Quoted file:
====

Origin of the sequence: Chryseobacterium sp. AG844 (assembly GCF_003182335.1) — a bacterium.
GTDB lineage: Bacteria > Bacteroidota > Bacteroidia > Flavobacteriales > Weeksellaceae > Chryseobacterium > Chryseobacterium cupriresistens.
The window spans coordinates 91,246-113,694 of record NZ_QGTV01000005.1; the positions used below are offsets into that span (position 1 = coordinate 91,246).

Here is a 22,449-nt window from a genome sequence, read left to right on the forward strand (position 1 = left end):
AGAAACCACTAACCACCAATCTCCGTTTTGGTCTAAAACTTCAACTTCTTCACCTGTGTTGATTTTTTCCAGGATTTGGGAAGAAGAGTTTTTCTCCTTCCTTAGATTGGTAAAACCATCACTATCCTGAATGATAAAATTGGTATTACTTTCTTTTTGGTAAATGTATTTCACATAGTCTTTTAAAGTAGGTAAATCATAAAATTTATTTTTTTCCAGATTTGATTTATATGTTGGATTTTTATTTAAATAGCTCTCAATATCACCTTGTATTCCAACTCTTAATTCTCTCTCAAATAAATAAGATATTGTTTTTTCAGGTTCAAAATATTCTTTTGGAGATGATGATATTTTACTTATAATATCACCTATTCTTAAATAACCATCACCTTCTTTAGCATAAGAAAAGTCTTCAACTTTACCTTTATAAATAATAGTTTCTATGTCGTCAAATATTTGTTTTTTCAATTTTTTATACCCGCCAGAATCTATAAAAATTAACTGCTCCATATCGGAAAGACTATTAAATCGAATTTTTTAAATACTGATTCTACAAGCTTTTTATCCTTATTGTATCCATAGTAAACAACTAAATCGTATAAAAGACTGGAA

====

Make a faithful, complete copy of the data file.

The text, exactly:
Origin of the sequence: Chryseobacterium sp. AG844 (assembly GCF_003182335.1) — a bacterium.
GTDB lineage: Bacteria > Bacteroidota > Bacteroidia > Flavobacteriales > Weeksellaceae > Chryseobacterium > Chryseobacterium cupriresistens.
The window spans coordinates 91,246-113,694 of record NZ_QGTV01000005.1; the positions used below are offsets into that span (position 1 = coordinate 91,246).

Here is a 22,449-nt window from a genome sequence, read left to right on the forward strand (position 1 = left end):
AGAAACCACTAACCACCAATCTCCGTTTTGGTCTAAAACTTCAACTTCTTCACCTGTGTTGATTTTTTCCAGGATTTGGGAAGAAGAGTTTTTCTCCTTCCTTAGATTGGTAAAACCATCACTATCCTGAATGATAAAATTGGTATTACTTTCTTTTTGGTAAATGTATTTCACATAGTCTTTTAAAGTAGGTAAATCATAAAATTTATTTTTTTCCAGATTTGATTTATATGTTGGATTTTTATTTAAATAGCTCTCAATATCACCTTGTATTCCAACTCTTAATTCTCTCTCAAATAAATAAGATATTGTTTTTTCAGGTTCAAAATATTCTTTTGGAGATGATGATATTTTACTTATAATATCACCTATTCTTAAATAACCATCACCTTCTTTAGCATAAGAAAAGTCTTCAACTTTACCTTTATAAATAATAGTTTCTATGTCGTCAAATATTTGTTTTTTCAATTTTTTATACCCGCCAGAATCTATAAAAATTAACTGCTCCATATCGGAAAGACTATTAAATCGAATTTTTTAAATACTGATTCTACAAGCTTTTTATCCTTATTGTATCCATAGTAAACAACTAAATCGTATAAAAGACTGGAA